Pictured Above: The Men's Personal Shopping Lounge | Courtesy of Selfridges
By Colin Crummy
At a glance, Selfridges & Co. looks more museum piece than contemporary hub. The sole majestic presence on the British capital’s congested Oxford Street, the London store opened in 1909, and the building retains much of its period charm. The Queen of Time, a 1931 bronze-and-blue clock, sits grandly above the front entrance, crying out for couples to meet under it. But if the architecture speaks of bygone romance, Selfridges’ shopping is a much more contemporary experience. A fashionable vision runs throughout the project, from luxury goods to hip restaurants.
At Selfridges, commerce is raised to an art form. The shopfront window displays, whether sending political messages (the current campaign, Project Ocean, raises water pollution awareness) or Christmas cheer, are set as if in picture frames in an art gallery. A Selfridges shopping bag is a graphic design dream of block black text on egg yolk yellow. For more exclusive attention, try the personal-shopping experience. As you search for the perfect blazer or fitted pants, lounge in the sitting room, with its comfy sofas and ample fashion reference materials. Three suites are used for private fittings, where natty royals and movie stars are known to show up regularly, according to Joe Ottaway, the stylist who heads up the service.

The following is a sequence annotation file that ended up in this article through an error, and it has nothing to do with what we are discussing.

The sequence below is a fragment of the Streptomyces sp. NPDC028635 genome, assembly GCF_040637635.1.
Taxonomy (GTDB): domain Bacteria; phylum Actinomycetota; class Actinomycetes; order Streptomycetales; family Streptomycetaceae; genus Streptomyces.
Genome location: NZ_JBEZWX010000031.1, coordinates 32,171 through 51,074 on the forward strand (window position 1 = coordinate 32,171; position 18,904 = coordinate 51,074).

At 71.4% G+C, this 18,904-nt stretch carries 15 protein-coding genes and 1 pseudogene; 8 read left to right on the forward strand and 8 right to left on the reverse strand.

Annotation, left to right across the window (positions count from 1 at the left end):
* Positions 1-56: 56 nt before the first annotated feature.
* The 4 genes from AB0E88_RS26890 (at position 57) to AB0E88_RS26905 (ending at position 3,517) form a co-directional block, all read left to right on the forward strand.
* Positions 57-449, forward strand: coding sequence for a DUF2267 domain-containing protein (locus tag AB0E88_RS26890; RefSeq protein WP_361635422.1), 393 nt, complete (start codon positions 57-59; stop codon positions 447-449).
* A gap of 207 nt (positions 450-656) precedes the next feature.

Once you’ve exhausted yourself browsing, head to the rooftop restaurant to refuel. Most recently it was Vintage Salt, inspired by a Cornish fishing village, the concept restaurant is relaxed and perfect for lounging on a summer afternoon. Along with great fresh seafood (try the harissa-roasted sea trout), don’t pass up the Chocolate Burger for dessert; it’s a confection that mimics a bun and fixings with sweet surprises, along with a side of sugary churros as “fries.”
Right: Mr. Selfridge TV Show